Health Officials Address What To Do If You Lose Your Vaccination Card
WASHINGTON —Many public health departments across the country are experiencing increasing calls from individuals who have lost their vaccination cards and are seeking a replacement.
“Our department receives, on average, 60 requests for replacement vaccination cards each week. This number has remained steady for the last few months,” said Jenny Steventon, assistant health director from Nebraska’s Sarpy/Cass Health Department, in an email to The Well News.
In states like Nebraska, a centralized portal was created for residents to access immunization records. However in other states where no such portal exists the recommendation is for residents to go back to the initial site of vaccination.
“If someone loses their vaccine card, the best thing to do is to go back to where you were vaccinated and see if one could be re-created because there is a record of who was vaccinated by that organization. Also, state health departments have immunization registries … so the card can be recreated that way,” said Amesh Adalja, senior scholar at Johns Hopkins Center for Health Security, in an email to The Well News.
Recent guidance from the Centers for Disease Control and Prevention recommends contacting a state health department’s immunization information system for anyone who can’t reach a vaccination site directly.
“Each state may handle such requests differently so they can start by visiting their state health department’s website for more information,” said Julie Murphy, senior administrator for Grants and Leadership at the Immunization Action Coalition.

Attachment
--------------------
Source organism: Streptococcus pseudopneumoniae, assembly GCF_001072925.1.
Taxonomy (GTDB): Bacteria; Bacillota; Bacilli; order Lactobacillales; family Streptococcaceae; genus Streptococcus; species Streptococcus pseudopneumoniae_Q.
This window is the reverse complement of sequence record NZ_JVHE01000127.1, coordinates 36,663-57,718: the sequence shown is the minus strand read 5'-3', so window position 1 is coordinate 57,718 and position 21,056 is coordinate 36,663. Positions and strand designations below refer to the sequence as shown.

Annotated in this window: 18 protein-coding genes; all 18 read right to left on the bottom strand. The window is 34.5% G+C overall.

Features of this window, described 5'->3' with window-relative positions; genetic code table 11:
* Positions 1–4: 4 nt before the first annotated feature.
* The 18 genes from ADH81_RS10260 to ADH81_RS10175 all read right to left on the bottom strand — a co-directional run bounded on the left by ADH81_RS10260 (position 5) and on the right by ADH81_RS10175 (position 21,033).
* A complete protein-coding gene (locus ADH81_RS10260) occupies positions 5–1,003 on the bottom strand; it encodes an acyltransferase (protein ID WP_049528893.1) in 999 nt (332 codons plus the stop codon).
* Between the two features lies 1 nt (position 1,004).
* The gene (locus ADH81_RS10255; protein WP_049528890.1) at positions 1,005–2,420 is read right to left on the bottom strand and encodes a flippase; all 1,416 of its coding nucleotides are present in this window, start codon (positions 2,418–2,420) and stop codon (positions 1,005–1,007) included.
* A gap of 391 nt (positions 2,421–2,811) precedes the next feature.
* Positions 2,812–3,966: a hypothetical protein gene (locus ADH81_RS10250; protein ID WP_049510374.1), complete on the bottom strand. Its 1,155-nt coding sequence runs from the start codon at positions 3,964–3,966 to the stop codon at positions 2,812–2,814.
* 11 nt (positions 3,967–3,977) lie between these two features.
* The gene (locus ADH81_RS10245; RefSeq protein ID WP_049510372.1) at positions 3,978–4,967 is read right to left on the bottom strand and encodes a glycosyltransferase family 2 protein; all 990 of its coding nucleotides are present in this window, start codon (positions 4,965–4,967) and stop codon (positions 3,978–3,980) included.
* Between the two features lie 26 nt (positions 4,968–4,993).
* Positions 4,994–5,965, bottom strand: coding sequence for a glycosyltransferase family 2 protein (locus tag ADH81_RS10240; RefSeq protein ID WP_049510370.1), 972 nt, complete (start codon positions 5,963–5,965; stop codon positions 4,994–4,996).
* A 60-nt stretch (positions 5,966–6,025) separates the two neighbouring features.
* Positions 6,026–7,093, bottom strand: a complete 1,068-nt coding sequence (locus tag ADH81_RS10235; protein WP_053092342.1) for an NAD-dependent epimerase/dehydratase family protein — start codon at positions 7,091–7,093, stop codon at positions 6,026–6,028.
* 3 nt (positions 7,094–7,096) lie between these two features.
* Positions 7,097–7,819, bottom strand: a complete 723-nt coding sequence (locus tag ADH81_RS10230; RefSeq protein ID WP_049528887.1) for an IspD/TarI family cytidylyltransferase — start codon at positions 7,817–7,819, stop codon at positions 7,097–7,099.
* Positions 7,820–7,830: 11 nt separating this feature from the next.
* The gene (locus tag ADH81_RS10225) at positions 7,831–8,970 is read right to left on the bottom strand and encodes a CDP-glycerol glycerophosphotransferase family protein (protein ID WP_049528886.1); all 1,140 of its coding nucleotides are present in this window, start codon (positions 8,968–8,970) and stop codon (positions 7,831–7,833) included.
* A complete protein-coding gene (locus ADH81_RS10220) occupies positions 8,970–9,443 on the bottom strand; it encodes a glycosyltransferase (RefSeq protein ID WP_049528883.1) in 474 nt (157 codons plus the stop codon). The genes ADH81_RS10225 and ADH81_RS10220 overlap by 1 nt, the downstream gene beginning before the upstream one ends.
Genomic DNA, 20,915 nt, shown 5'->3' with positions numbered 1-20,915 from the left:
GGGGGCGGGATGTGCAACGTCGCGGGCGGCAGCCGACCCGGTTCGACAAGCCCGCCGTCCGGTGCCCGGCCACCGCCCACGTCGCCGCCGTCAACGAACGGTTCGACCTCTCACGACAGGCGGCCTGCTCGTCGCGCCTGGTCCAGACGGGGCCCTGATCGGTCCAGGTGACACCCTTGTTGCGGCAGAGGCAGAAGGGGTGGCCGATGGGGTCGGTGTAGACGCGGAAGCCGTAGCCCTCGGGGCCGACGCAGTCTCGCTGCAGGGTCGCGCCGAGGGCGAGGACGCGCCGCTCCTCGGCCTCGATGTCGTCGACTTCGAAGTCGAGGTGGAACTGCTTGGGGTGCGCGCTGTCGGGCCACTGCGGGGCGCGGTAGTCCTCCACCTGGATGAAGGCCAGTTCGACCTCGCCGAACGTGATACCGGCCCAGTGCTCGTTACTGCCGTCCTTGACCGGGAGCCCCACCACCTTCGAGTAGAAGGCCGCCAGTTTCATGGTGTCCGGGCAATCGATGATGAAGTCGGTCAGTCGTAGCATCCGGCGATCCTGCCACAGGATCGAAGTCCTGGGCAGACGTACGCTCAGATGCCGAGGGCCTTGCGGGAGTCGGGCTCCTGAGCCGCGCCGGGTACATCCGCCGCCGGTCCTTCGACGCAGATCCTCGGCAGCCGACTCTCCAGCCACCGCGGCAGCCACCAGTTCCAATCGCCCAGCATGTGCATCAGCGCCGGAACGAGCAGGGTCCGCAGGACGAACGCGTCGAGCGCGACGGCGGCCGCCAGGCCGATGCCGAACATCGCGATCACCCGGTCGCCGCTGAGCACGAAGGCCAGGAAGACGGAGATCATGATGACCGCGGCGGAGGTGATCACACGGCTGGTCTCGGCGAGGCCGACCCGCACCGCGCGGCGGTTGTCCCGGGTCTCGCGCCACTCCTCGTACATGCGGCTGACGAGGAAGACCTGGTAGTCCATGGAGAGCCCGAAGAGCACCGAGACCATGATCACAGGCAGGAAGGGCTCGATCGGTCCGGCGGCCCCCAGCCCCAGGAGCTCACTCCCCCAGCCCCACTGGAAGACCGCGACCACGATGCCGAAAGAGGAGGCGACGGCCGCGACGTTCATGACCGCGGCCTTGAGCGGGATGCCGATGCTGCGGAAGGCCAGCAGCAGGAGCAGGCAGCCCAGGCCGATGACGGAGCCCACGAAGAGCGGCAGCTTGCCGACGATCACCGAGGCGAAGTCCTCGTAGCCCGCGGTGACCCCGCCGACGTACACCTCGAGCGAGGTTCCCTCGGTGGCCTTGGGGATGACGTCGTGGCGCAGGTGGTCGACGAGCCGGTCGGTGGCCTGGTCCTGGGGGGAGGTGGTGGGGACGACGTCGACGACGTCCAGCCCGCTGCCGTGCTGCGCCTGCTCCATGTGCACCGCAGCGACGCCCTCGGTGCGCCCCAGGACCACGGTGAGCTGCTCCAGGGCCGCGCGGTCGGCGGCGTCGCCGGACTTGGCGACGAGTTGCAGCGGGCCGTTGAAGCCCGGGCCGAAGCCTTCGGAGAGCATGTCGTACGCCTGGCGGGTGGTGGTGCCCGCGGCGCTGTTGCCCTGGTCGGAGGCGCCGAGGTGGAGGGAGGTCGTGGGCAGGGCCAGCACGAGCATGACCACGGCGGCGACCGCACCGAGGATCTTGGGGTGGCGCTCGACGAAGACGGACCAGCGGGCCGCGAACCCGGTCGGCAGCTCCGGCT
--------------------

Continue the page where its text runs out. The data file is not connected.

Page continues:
Many states offer electronic passports for storing vaccine information such as New York’s Excelsior pass, or the LA Wallet App in New Orleans. Nationally, there is also the option to enroll in programs used to track status after vaccination, such as the v-safe or VaxTex program.
Although the CDC does not maintain any vaccination records the agency does recommend taking a picture of your card after your vaccination appointment as a backup copy.
“A photo can help expedite the process, but most places will have a record of who was vaccinated. If you’ve been vaccinated at multiple places, it’s best to discuss with both places the best path forward, a picture would help facilitate,” said Adalja.
The burden placed on public health departments to replace lost vaccine cards comes at a time when funds to sustain U.S. public health operations are at their lowest.
Since 2008, at least 38,000 state and local public health jobs have disappeared. Spending for state public health departments dropped by 16% per capita and for local health departments by 18% per capita since 2010, according to data presented by Anna Eshoo, D-Calif., during a June hearing on strengthening the public health infrastructure.
“Our hollowed out public health system explains why we see COVID-19 cases tracked using fax machines and COVID-19 vaccines recorded on little white paper cards. These antiquated methods are embarrassing for our country. Our disarrayed data collection has broader consequences for so many Americans… as the common maxim goes, you can’t manage what you can’t measure,” said Eshoo.
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